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Home :: Archive :: 1999 :: March ::
Re: Feste; Isabella; Lyly; Who; Poetry; Atlantic
The Shakespeare Conference: SHK 10.0585  Tuesday, 30 March 1999.

[1]     From:   Carol Fortunato <
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        Date:   Monday, 29 Mar 1999 11:57:41 EST
        Subj:   Re: SHK 10.0564 Assorted Responses

[2]     From:   Sean Lawrence <
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        Date:   Monday, 29 Mar 1999 09:18:22 -0800
        Subj:   Re: SHK 10.0564 Assorted Responses

[3]     From:   N. R. Moschovakis <
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        Date:   Monday, 29 Mar 1999 12:44:55 -0600
        Subj:   Re: SHK 10.0564 Assorted Responses

[4]     From:   L. Swilley <
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        Date:   Monday, 29 Mar 1999 13:38:28 -0600
        Subj:   Re: SHK 10.059 Re: Who wrote, etc.?

[5]     From:   Christine Mack Gordon <
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        Date:   Monday, 29 Mar 1999 16:09:31 CST6CDT
        Subj:   Re: SHK 10.0561 Re: A Question about poetry

[6]     From:   Abdul Karim Bangura <
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        Date:   Tuesday, 30 Mar 1999 00:16:40 -0500
        Subj:   Re: SHK 10.0568 Atlantic Monthly


[1]-----------------------------------------------------------------
From:           Carol Fortunato <
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Date:           Monday, 29 Mar 1999 11:57:41 EST
Subject: 10.0564 Assorted Responses
Comment:        Re: SHK 10.0564 Assorted Responses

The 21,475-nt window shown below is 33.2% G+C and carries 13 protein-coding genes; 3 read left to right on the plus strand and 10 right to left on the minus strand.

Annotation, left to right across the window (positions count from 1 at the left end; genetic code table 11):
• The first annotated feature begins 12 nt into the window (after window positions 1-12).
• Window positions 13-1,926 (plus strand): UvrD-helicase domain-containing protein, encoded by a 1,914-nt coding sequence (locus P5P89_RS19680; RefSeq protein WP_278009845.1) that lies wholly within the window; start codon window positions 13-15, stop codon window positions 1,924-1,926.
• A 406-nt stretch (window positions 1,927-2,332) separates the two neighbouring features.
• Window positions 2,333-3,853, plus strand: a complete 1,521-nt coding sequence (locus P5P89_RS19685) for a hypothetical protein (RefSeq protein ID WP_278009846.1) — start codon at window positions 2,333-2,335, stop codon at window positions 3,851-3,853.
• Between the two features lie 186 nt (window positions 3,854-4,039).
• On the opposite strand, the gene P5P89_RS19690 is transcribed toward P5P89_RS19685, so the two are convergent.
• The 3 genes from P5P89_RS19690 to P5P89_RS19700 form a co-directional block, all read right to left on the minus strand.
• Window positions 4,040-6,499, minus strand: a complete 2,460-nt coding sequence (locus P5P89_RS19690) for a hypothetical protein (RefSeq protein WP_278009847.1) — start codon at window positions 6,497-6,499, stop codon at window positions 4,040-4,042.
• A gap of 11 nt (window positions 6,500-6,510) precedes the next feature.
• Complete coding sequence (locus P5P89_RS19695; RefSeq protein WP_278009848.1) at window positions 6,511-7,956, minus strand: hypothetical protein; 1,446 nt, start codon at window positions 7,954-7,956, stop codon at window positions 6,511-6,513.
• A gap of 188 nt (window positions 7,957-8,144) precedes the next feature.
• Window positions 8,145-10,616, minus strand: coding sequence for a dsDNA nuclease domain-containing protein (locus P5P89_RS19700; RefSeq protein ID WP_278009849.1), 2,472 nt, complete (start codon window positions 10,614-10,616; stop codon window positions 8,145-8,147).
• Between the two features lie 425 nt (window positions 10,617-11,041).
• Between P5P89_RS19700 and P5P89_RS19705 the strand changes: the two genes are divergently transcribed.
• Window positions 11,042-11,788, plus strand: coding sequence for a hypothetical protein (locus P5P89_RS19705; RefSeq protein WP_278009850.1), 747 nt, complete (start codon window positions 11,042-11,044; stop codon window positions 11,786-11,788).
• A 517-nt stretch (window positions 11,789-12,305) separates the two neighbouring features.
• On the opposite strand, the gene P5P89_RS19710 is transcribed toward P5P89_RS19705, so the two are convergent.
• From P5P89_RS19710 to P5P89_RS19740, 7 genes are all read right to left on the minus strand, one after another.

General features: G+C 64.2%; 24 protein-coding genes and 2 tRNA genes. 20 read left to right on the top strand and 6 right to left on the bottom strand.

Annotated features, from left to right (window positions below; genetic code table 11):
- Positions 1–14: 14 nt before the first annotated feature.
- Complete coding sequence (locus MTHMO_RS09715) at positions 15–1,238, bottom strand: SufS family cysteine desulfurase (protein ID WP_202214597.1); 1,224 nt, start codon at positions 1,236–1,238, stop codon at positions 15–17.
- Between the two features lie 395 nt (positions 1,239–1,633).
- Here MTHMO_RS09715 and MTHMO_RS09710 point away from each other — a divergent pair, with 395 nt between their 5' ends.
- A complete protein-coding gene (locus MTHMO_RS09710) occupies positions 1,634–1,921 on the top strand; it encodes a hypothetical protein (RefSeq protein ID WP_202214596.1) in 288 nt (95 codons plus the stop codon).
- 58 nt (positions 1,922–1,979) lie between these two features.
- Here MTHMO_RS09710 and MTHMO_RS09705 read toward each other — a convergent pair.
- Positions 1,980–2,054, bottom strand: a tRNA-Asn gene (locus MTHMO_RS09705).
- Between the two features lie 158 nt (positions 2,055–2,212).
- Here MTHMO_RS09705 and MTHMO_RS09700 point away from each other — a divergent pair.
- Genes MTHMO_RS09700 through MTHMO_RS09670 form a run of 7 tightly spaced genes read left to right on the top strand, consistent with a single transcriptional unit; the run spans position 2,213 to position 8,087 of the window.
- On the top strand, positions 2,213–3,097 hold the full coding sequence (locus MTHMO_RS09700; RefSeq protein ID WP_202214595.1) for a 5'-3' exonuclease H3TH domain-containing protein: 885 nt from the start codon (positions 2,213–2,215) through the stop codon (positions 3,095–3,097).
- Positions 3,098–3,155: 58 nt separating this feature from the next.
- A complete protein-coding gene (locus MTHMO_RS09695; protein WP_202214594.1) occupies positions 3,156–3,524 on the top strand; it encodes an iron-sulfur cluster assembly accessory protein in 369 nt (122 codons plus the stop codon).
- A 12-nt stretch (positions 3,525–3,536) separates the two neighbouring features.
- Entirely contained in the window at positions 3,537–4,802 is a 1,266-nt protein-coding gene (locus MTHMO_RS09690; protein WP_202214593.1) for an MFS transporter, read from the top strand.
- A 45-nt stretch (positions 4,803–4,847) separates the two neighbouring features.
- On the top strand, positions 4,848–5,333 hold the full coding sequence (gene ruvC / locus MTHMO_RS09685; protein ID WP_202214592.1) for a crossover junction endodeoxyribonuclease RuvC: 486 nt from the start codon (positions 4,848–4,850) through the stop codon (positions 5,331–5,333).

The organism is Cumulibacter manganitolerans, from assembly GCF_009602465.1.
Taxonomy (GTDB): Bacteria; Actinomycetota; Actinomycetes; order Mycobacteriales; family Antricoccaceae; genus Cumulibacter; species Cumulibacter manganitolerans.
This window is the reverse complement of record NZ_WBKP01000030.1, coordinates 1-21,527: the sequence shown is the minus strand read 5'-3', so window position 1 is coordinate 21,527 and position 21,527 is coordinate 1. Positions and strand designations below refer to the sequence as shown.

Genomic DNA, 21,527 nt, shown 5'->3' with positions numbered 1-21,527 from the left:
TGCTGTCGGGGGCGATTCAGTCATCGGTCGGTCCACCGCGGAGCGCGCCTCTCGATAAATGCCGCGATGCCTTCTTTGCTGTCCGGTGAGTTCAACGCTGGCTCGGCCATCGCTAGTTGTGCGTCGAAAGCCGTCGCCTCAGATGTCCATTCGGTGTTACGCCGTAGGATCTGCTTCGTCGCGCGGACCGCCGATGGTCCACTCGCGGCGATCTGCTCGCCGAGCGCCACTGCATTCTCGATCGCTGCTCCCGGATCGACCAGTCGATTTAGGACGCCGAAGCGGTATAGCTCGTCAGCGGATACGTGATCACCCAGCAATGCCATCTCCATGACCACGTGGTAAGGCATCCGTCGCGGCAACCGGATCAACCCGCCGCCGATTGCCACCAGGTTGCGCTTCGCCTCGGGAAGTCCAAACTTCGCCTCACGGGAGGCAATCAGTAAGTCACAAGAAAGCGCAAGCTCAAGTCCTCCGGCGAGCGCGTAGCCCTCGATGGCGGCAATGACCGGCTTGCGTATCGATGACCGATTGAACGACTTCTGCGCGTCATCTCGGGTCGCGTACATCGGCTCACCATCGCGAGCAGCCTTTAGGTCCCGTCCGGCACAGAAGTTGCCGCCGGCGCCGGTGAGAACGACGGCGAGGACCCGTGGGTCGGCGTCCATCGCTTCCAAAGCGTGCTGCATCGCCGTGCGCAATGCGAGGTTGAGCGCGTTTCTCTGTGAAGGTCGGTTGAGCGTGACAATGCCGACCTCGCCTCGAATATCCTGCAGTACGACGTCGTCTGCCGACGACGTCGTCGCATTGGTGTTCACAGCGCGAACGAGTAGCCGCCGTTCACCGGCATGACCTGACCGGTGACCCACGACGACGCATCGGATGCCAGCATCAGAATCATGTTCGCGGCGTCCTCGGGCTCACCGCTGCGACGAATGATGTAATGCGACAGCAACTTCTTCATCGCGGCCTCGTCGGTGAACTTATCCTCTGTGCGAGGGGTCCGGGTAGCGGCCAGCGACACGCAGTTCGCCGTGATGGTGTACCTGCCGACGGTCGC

>>We did TWELFTH NIGHT at Le Moyne College, and director Bill Morris had
>>Feste realize that Cesario is a woman.  As we performed it (I played
>>Feste) Feste is sitting next to Viola, takes her hand to show how a
>>cheveril glove "may be turned outward," and as he looks at her hand sees
>>that it's a woman's.  Never lets on, but realizes that he's out of his
>>depth, so that "Who you are and what you would are out of my welkin" is
>>a distancing from whatever is going on.  Viola doesn't know that he
>>knows, but in any case she always has a residual anxiety about being
>>found out, and Feste's manner doesn't help.    --Neil Novelli
>
>Thanks for that insight. I always delight in production choices that
>suddenly illuminate such specific lines in fresh ways, while adding to
>the richness of the experience, both for actors and for audience.

When we did 12th Night (I played Feste and co-directed), we did
something similar, (though we didn't use the glove for the purpose),
although I only hinted at it, and let the audience guess, instead of
making it blatant.  This was how I interpreted Feste's line to Viola
"Who you are and what you will is out of my welkin."  It also enabled me
to play the scene where Feste sings "Come Away, Death" to Viola/Cesario
and Orsino as though he were TRYING to provoke a romance.

[2]-------------------------------------------------------------
From:           Sean Lawrence <
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Date:           Monday, 29 Mar 1999 09:18:22 -0800
Subject: 10.0564 Assorted Responses
Comment:        Re: SHK 10.0564 Assorted Responses

Catherine Loomis mentions the following analogue to Measure:

>You may want to have your students read scene xiii from Robert Greene's
>Friar Bacon and Friar Bungay in which Margaret enters "in Nuns
>apparrell" and encounters her lover Lord Lacie.  Margaret is enjoined
>"Choose you, faire damsell, yet the choise is yours, / Either a solemne
>Nunnerie, or the court, / God, or Lord Lacie, weich contents you best, /
>To be a Nun, or els Lord Lacies wife."  Margaret chooses Lord Lacie,
>announcing "Off goes the habite of a maidens heart."   This shows what
>Measure's original audience may have been expecting to see when Isabella
>is offered a similar choice.

One might also consider MND 1.1, for a similar choice of marriage or
celibacy.  This seems to be a choice to which Shakespeare keeps
returning.

Cheers,
Se

 

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